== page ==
It was not all that long ago that phones were anything but smart. Simply a device to communicate with others, they were indeed used to call travel agents, airlines, hotels and others to arrange elements of travel.Today, we can and do use smarter phones to do all of the above, often more efficiently than before. The impact smartphones have had on the travel industry is undeniable, as is their effect on music, entertainment and more; now made more portable than ever. It’s a topic that often angers those who sell travel. Some think the hand-held device will make them the next dinosaurs of an evolving industry. But others have driven past that dead end road, choosing to embrace the expanding technology, much as their predecessors did in generations past.
A Brief Look BackTo put smartphone technology in perspective, let’s think back to a time when they did not exist at all. Today’s social world allows us to connect with other people just as a business might have a half-century ago by joining a chamber of commerce or other community-oriented organization. Go back a bit further, before the advent of television or radio, and people would connect on front porches of houses in small towns. The paperboy brought news twice a day. Encyclopedia salesman was an entry-level position that taught many the basics of marketing. What if those with a full stake in old ways of doing business had held out and resisted the inevitable change that comes with technology? In that extreme example, surely they would have been out of business in short order.
A Reality CheckToday, I still hear from travel agents who look to extoll the virtues of one global distribution system (GDS) over another. Sabre, Amadeus, Apollo and others court agencies to be their GDS of choice, an effort that has roots in old technology as each tries to hang on to a shrinking need. Like being accountable for paper airline tickets, new agencies on the horizon do not even have the antiquated machines needed to print them. Today, consumers are bypassing sellers of travel to buy directly from the source for one reason and one reason only: it is easier.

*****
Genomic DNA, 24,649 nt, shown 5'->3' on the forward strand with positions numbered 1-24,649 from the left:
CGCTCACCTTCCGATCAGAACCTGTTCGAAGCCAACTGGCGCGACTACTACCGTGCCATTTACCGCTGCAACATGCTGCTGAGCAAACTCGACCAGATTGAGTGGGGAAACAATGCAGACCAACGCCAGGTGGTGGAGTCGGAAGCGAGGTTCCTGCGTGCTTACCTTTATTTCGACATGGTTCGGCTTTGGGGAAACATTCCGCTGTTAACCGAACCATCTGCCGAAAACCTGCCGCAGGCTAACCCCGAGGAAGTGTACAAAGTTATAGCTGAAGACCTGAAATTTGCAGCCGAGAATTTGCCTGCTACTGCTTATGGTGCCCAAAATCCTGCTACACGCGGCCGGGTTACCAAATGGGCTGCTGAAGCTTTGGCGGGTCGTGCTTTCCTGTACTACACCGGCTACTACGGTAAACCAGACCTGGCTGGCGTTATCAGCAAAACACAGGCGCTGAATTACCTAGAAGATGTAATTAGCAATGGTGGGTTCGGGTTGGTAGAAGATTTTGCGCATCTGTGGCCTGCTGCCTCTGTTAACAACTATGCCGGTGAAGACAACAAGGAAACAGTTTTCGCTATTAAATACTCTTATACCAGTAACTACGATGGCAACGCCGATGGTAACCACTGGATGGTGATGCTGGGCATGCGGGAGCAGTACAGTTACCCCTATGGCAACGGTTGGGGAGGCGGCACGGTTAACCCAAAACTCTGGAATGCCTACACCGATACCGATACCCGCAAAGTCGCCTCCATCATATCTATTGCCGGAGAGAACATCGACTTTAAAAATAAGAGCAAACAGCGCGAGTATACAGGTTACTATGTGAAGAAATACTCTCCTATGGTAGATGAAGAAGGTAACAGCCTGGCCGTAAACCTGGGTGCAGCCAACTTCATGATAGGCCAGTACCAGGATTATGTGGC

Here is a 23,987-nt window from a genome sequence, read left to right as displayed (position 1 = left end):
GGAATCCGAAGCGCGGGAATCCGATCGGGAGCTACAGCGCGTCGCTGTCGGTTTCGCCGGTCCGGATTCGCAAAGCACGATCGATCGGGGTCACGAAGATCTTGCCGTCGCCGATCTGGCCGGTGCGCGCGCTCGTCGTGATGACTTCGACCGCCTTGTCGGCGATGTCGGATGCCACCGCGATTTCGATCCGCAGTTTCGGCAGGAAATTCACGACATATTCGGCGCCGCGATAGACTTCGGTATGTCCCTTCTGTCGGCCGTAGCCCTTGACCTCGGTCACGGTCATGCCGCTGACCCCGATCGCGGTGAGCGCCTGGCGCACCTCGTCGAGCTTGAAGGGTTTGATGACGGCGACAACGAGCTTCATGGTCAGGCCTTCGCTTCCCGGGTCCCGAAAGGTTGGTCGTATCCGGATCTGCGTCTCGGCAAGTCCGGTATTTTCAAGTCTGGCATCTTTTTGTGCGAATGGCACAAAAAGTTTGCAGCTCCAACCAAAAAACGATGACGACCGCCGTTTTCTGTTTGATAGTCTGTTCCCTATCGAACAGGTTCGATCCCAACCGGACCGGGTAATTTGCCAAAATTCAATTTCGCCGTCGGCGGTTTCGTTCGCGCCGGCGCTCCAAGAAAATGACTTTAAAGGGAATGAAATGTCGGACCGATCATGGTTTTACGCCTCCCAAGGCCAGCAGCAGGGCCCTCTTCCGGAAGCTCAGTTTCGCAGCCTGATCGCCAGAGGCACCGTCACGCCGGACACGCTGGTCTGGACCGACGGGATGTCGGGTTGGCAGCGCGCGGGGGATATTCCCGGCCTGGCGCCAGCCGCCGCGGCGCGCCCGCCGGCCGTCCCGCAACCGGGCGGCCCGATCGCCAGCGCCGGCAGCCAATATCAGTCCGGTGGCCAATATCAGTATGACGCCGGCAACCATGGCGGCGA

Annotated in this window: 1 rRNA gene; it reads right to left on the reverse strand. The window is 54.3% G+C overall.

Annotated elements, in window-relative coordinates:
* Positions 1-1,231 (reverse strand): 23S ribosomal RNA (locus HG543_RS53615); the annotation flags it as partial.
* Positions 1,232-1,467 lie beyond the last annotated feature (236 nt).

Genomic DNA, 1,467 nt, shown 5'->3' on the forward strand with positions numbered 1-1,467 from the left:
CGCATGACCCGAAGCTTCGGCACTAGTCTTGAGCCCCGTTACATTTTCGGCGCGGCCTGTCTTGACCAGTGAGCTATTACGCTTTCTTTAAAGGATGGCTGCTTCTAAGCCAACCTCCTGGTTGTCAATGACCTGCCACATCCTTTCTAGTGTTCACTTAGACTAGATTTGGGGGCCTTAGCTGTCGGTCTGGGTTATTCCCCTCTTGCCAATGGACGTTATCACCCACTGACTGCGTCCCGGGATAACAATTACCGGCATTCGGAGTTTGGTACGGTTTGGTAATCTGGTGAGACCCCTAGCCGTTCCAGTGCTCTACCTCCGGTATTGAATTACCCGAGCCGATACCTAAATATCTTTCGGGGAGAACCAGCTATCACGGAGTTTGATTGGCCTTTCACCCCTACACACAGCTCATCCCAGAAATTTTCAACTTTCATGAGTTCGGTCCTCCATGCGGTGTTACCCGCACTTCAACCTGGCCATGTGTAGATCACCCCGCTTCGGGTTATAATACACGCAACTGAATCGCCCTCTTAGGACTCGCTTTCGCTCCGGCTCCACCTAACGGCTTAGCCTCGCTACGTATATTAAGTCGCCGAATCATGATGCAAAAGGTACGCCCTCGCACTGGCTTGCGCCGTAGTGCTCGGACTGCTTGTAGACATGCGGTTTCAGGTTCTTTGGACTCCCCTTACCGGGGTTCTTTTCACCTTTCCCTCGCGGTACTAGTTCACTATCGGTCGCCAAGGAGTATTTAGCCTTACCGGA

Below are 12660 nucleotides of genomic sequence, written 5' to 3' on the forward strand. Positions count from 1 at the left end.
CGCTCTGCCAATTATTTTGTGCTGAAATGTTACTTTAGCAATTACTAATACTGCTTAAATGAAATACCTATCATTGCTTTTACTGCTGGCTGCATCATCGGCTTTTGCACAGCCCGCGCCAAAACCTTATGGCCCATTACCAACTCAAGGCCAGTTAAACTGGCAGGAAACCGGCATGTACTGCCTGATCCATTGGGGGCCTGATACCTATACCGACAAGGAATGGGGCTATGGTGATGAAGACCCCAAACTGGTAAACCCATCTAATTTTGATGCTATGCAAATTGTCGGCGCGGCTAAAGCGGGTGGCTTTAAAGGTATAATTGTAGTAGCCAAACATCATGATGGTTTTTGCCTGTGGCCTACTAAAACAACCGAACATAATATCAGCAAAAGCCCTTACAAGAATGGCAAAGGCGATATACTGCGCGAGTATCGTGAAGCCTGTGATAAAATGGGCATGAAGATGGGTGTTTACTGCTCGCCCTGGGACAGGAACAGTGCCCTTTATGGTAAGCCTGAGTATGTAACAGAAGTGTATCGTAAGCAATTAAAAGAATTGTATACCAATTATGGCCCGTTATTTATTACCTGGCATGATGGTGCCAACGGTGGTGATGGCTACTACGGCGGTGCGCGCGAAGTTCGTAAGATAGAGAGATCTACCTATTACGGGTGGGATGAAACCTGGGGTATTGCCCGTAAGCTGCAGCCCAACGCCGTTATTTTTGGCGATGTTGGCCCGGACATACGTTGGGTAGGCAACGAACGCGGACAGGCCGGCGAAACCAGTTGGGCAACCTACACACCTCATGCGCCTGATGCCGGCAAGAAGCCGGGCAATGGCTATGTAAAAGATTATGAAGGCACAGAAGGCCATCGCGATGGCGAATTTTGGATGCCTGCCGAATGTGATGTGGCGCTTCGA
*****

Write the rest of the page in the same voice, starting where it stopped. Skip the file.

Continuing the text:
It’s not that consumers would not appreciate having the expertise of an efficient travel agent on their side; they would. It’s not that travel sellers can’t figure out the latest technology; they can. If there is not a clear alignment of the goals of travelers with what travel agencies are offering it is no one’s fault but that of the agencies being left behind.
The new need created by smartphones, Successful sellers of travel are fully embracing the technology of today and commanding it, rather than the other way around. They realize that today’s traveler has a choice but that choice might be focused on which smartphone app to use for booking. Gone is the thought “yes but wait until something goes wrong. Then they’ll wish they used an agent.” In style is the thought, “Sure, use that smartphone app to research travel. Know what you want before you call me and let me focus on seamless travel arrangements for you.”
This is a thought pattern that harnesses the power of today’s smartphone technology and puts relevant information into the hands of buyers, instantly. Embrace it and thrive. Resistance is futile.
Today’s Smartphone-Charged World Of TravelWhen I travel, on the home screen of my smartphone are several travel apps. These take the place of a paper itinerary, tickets, and other travel documentation necessary to travel in the past.
An app for the airline(s) I will fly has boarding passes for the day’s flights. When I fly Delta, their app even keeps track of where my luggage is at any given time. The iPhone passbook hangs on to those boarding passes, so I can verify mileage with frequent flyer programs later, replacing luggage tags and boarding passes saved in the past. TripIt is basic travel organizer that keeps all my plans in sync by ‘reading’ my email and auto importing itineraries and destination information. Upgrading, the TripIt Pro version keeps track of my mileage on all airlines and will watch for a preferred seat location to open up on a full flight. A Flight Track app serves as an additional source of organization with all flights for upcoming trips at a glance. At the destination, a UNESCO World Heritage app alerts me when in the vicinity of something amazing to see. The list can be as long, helpful, and interesting as I choose.
Sellers of travel that understand this are not just still in business but thriving, becoming another source on my smartphone home screen through apps of their own. Those relevant agencies realize that in a race for information, there is no way to compete with today’s smartphone technology. It’s not even a close call.
Smartphones can still be used to communicate with other people though and, oddly, this is where successful travel sellers are growing their business. I have apps that send me text messages, alerting me of gate changes, flight delays or cancellations, and even the weather at my upcoming destination. Of the number of times I look at my smartphone in a day of travel, rarely is it to answer a call and talk to a person. Oh but what if it was and it was a travel agent who was also notified when my flight landed by smartphone technology, welcoming me to that new destination? That’s next.